Spend Matters welcomes back Sherry Gordon, our resident supplier performance and supplier management expert.
Companies focus on supplier management with the assumption that many suppliers need to improve their performance. For firms who depend heavily on suppliers for goods and services, it's a fair assumption. Increasingly, companies are adopting supplier relationship management and supplier performance management systems to better understand supplier performance and improve customer-supplier relationships for mutual benefit -- to reduce costs and risks, and to capture more value.
When I was running the New England Suppliers Institute, a non-profit organization partially funded by Air Force ManTech through the TRP (Technology Reinvestment Program), and getting it off the ground, its original mission was to improve the competencies of the supply base in New England. The assumption was that by strengthening the supply base and helping it become more cost-effective, manufacturers would then have more local suppliers to choose from and thus help strengthen the shrinking manufacturing base and the New England economy.
But we ran into a snag. The customer companies also needed to improve their competencies as customers in order to get better performance out of their suppliers. We found rampant poor practices: customers issuing less than lead-time orders and then complaining about late orders; poor communication about the simplest of problems (or no knowledge of whom to contact at the customer to resolve problems); items that sat on the customer's dock for days waiting to be accepted, while at the same time the supplier would be dinged for late deliveries; long accounts payable cycles that threatened to put suppliers out of business (and actually did) -- the list goes on.
Then, one day one of our board members remarked, "It's the customer, stupid." When our customer company's board members were asked what percent of supplier performance problems were attributable to customer issues, they all agreed without hesitation that the number was more than fifty percent. The supplier board members greeted this pronouncement with a few cheers.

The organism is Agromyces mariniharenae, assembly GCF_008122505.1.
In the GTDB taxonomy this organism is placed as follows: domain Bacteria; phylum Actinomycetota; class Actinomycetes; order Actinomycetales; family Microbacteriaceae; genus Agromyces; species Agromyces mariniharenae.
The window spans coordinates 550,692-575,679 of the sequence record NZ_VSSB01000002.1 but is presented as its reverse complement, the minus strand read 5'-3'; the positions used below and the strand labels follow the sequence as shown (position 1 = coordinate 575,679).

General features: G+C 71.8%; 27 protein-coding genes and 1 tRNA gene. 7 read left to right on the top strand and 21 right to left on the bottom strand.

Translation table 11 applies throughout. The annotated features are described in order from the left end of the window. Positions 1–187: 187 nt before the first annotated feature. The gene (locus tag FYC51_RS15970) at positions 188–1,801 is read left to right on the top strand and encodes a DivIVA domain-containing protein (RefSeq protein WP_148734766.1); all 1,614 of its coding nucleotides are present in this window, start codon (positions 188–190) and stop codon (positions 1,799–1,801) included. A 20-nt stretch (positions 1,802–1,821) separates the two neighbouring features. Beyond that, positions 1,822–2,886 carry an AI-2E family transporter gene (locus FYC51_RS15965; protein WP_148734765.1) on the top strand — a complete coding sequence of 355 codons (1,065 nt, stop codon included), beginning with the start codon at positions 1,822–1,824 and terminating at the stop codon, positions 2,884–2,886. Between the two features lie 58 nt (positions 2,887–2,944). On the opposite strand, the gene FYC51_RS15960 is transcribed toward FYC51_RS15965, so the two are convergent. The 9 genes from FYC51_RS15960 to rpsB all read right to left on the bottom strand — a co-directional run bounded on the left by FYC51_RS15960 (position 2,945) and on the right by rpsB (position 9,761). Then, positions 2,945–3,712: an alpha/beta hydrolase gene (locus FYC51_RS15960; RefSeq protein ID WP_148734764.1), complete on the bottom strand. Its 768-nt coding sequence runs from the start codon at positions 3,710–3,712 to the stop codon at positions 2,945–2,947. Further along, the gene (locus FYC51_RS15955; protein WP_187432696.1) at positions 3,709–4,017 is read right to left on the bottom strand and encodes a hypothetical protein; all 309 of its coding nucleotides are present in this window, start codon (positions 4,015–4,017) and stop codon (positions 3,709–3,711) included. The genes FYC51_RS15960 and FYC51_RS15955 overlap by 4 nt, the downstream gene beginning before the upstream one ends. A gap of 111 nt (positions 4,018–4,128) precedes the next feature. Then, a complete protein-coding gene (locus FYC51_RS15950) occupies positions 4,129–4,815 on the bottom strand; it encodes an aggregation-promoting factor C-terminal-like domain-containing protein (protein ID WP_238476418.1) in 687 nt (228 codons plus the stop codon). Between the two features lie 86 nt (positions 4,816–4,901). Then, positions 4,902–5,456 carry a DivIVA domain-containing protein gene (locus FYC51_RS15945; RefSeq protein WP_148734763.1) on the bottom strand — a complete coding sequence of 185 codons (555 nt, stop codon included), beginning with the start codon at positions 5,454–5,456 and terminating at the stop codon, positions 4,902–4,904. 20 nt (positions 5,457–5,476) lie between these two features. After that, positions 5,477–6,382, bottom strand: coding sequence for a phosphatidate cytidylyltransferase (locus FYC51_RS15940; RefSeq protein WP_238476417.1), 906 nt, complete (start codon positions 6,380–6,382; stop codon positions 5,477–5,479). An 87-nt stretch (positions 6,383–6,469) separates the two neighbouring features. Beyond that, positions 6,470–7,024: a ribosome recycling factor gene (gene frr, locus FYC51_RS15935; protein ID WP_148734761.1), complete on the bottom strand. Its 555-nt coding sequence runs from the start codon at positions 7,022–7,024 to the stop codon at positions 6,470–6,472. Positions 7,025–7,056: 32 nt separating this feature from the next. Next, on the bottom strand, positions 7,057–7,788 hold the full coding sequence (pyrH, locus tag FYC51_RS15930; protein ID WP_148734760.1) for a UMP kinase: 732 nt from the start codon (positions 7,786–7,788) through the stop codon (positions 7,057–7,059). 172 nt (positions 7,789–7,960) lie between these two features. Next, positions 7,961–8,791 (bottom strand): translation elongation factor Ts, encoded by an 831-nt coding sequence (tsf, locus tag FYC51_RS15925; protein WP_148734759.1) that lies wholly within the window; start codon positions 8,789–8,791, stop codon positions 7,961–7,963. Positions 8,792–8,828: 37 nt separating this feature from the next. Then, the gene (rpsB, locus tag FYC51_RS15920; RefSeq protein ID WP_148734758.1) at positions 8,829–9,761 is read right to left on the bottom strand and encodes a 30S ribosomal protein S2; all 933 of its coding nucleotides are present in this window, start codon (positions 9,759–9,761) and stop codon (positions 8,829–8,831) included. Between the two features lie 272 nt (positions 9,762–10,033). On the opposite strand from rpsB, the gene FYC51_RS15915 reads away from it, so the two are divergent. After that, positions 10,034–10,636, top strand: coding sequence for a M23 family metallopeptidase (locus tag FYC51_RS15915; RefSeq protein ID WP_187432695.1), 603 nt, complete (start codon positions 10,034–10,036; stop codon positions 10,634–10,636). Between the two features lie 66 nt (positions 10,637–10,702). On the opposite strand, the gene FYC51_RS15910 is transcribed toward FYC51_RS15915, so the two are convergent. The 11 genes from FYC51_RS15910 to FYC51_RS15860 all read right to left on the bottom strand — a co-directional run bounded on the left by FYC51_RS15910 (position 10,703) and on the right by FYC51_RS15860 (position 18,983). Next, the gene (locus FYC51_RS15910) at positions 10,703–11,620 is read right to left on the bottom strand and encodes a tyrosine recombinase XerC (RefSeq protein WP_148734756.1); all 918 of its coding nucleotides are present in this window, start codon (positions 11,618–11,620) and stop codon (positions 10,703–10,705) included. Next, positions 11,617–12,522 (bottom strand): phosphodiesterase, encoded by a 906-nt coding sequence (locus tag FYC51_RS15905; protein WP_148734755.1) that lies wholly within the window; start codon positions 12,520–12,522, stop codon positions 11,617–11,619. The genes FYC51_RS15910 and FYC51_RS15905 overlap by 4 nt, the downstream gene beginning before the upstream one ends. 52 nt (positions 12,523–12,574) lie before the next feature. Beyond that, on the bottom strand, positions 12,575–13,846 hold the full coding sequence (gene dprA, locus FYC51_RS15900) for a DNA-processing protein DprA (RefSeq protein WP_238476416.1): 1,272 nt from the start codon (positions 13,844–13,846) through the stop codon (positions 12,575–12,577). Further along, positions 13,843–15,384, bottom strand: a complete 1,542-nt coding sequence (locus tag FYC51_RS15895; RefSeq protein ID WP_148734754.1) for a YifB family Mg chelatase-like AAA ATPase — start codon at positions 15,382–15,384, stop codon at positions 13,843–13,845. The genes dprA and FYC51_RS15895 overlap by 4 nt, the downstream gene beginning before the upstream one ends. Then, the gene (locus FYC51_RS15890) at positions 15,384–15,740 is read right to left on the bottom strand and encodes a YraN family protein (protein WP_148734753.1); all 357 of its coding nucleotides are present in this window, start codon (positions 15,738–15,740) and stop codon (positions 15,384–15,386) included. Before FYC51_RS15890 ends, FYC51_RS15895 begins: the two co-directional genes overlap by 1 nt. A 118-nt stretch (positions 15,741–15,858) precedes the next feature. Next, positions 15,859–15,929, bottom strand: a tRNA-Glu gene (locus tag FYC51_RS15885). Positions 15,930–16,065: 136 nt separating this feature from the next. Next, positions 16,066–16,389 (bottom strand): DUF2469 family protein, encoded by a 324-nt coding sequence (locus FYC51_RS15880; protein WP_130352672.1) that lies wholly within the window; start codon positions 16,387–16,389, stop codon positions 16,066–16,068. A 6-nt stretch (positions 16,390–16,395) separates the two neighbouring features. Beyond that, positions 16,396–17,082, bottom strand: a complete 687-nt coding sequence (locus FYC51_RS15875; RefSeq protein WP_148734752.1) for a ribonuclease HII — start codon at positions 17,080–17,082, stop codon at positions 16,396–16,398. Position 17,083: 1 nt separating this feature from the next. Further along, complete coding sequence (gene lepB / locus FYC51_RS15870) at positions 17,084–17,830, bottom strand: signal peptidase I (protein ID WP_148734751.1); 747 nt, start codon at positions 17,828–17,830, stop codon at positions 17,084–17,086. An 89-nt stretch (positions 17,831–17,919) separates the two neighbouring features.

For suppliers to succeed, we realized that change had to occur on both sides of the customer-supplier equation and that it was not just a matter of getting suppliers to do a better job. Out of this realization we developed the Supply Base Management Improvement Process, designed to evaluate and guide the improvement of customer competencies in supply management. Also, I wrote an e-book on the subject, Improving Company Performance Through Supply Chain Management Practices. And, we modified the mission of the New England Supplier Institute to include "improving business relationships between customers and suppliers" rather than focusing solely on supplier development and improving supplier operations. Today, some customer firms use reverse scorecards to get feedback from suppliers on their performance.
Not all suppliers feel that they need to be "managed" by their customers, particularly ones who create problems and inefficiencies. I knew some very competent suppliers who wanted to expose their customers to some of their best practices. In fact, one lean machining job shop used to run customer training to try to persuade its customers to send them smaller, more frequent orders to prevent shop floor bottlenecks. Another would give customers a discount for submitting smaller, more frequent orders. It was clear that supplier performance could not reach its potential without changes on the customer side of the equation.